Exclusive: HRC MotoGP boss Nakamoto reflects on eight years at the top

Picture: Bonnie Lane

HRC Vice President Shuhei Nakamoto watched his last race in charge of the factory’s MotoGP racing effort at Valencia as he is set to retire after eight years at the very top of the sport.

To replace him there will be three directors, each specialized in one area: Naoki Hattori, General Manager in marketing and sales, Tetsuhiro Kuwata, Racing Manager and responsible for the riders’ contracts and the Technical Director Shinichi Kokubu. This gives the idea of what Shuhei Nakamoto has represented in MotoGP since he joined the Repsol Honda team in 2009 after seven years as Technical Director in Formula One.

Sunday was his last race in MotoGP. He will continue in his position until April 2017, but he will be committed in other project like motocross, Dakar Rally and trials. Then - with 60 years under his belt - he will retire, complying with the Honda rules.

We met a man, who declared himself really satisfied for the results achieved in these years, but - as an atypical Japanese – he showed that he was sorry to leave the MotoGP paddock. Since his arrival, Nakamoto has been the reference for the riders, the engineers and the media. Under Nakamoto, Honda has won with the championship with Casey Stoner in 2011 and then three titles with Marc Marquez. The 2016 season has seen the display of the Honda power with the victory of the rider and manufacturer’s titles after a difficult start of the season. Moreover, Honda has been the only manufacturer to have won with four different riders this season.

Which were your expectations when you left the F1 and you joined MotoGP?
“Honda has always had a long record of wins in the premiere class, but when I joined it was a period in which Honda was not so strong. Nicky Hayden had won the championship in 2006, then it was the turn of Ducati (2007) and Yamaha. My mission was to bring back the Honda HRC Team to the competitiveness. To win a race you need three important factors: the rider, which is the most important element, the machine and the team, both trackside and in Japan. We needed to improve all three areas in order to return strong. I started to work on the machine and the organization of team. Regarding the rider, at that time, we had Dani Pedrosa, who is a fast rider, while the machine had a powerful engine, but cornering and braking was not so good as Yamaha.”

Can we say mission accomplished?
“Yes, in these eight years we won four championships and also this year we crowned the season with both rider and manufacturer titles.”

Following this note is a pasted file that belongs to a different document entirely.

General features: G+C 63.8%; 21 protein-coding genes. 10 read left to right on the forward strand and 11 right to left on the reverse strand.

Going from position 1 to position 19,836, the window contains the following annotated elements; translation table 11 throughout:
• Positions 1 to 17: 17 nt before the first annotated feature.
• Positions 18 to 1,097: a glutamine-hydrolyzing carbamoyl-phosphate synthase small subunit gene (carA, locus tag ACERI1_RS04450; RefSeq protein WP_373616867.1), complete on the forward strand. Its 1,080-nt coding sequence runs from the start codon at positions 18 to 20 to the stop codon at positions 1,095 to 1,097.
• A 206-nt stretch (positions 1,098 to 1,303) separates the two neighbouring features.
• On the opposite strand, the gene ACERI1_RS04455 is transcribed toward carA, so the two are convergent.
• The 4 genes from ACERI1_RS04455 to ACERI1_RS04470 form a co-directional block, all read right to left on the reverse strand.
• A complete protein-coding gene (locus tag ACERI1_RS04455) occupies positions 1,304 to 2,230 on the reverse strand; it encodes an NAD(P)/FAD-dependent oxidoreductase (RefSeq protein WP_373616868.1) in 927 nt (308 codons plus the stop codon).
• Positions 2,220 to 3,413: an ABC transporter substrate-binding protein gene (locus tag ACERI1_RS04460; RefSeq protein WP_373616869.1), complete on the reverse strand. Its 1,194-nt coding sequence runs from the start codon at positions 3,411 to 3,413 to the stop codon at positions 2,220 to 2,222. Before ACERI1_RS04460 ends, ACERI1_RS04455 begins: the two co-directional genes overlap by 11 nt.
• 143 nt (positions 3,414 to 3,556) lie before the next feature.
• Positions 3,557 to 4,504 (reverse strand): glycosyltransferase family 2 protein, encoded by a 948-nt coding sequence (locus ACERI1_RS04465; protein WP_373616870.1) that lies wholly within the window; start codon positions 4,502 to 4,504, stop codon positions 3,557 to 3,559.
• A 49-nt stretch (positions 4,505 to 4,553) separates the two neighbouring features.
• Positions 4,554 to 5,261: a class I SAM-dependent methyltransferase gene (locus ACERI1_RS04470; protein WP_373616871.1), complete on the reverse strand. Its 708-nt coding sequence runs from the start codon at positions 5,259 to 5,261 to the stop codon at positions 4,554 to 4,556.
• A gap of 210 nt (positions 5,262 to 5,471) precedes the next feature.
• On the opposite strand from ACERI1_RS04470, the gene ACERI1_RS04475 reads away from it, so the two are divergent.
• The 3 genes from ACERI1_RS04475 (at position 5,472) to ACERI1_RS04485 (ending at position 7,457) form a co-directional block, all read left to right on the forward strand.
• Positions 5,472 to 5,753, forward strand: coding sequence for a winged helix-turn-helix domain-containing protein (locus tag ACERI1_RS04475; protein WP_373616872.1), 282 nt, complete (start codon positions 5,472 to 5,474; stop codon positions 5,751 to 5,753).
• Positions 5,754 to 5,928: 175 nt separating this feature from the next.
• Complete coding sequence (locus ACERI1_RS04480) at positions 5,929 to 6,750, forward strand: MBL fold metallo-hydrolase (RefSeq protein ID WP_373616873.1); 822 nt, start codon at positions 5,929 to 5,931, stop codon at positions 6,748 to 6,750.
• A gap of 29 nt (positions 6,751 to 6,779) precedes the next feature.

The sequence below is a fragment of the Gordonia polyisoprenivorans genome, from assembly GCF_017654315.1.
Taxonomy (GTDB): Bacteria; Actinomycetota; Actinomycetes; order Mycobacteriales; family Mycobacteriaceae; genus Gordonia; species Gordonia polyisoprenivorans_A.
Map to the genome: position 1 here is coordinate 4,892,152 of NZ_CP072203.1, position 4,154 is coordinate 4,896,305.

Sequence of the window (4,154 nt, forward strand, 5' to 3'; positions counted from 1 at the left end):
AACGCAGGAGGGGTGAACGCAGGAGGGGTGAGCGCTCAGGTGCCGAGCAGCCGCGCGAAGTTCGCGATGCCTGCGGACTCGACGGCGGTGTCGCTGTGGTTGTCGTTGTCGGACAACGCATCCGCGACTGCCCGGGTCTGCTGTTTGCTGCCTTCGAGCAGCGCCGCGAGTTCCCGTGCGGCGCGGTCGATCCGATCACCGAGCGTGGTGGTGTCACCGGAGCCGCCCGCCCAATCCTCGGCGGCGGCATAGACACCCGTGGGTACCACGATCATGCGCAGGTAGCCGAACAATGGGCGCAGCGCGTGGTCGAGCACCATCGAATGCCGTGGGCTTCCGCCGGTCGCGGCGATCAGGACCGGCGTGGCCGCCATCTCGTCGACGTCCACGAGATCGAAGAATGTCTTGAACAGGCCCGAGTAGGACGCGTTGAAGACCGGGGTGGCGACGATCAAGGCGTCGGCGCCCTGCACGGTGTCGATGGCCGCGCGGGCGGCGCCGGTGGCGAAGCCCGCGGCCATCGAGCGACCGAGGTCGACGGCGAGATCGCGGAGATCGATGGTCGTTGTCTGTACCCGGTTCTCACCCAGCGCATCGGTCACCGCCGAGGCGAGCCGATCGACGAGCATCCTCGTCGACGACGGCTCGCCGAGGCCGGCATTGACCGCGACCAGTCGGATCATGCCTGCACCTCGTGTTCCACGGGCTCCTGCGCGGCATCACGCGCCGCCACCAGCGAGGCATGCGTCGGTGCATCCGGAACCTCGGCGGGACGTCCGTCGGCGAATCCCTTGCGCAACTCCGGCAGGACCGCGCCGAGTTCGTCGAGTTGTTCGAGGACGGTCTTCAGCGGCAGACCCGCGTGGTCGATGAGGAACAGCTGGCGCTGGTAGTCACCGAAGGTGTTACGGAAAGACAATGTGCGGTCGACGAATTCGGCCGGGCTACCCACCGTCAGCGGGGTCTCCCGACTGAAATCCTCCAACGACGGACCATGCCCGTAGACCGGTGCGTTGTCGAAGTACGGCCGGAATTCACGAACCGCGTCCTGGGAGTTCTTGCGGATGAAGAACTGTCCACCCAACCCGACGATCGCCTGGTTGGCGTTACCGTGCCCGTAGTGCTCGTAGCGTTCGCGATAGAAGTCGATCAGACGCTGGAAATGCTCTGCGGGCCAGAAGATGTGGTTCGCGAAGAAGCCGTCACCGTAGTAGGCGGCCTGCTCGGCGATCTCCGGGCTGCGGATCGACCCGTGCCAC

What has the MotoGP paddock given to you?
“The MotoGP is a small village compared to the F1, which I define as a big city. For me it’s too big. I have really enjoyed these years in MotoGP. It’s a very comfortable environment”.”

Is there a rider or a F1 driver that has a special place in your heart?
“I have been lucky because I have worked with very strong riders. I love them all, they are like my sons.”

Have you ever dreamed of seeing Casey Stoner racing vs Marc Marquez, maybe even one time?
“This is what each MotoGP fan dreams of and I’m one of them.”

Looking at 2017, what kind of requests have Marc Marquez and Dani Pedrosa made?
“Marc and Dani have two different riding styles, but still they made similar requests. They both complained about acceleration, which means edge grip. This area is crucial to use more engine power and it is also related to the ease to pick up the machine and accelerate. In this area, Ducati is faster than us.”

Have you considered the possibility of big-bang engine?
“Big-bang engine gives a different feeling but we don’t know if this is the solution or a problem. Of course we tried several different solutions, but still we don’t know which one is better. Big-bang engine is one idea, but here in Valencia we will test a different specification engine.

Honda was the only manufacturer to win with four different riders. Can we say that the RC213V is the best bike on the grid?
“This year four different manufacturers won, this means that the level is very high and we are all very close. There are some tracks where Honda was the strongest bike, like Sachsenring for example. But in Austria Ducati was faster. This year the single ECU and the introduction of the Michelin tyres were two factors to work on and make the difference. To win next season, we need to improve all areas: cornering performance acceleration. Everything.”

What about the electronics?
“We struggled a lot at the beginning but during the season we improved a lot. Now we are using the 80 per cent of the potential of the software, so there is room for improvement.”

With all these limitations and rules, do you think that manufacturer can loose interest because they cannot develop the technology?
“If there is no rule, it’s true that you can work more freely on the electronics, but the research is not unlimited. The budget gives you a limit anyway. Even Honda cannot do everything. Yes, now we have some limitations, but still there is room to test new technology.”

Crutchlow did a great season with two wins, will he get extra support next year?
“At the beginning of the season Cal has the same machine of Dani (Pedrosa). Then in Barcelona Dani tested a different chassis that had some positive and some negative points. He finally decided to go back to the old one, while Cal requested different points and he is using a chassis which is one of our factory chassis. So we are supporting Cal and our satellite riders. They get the material one or two races later.”

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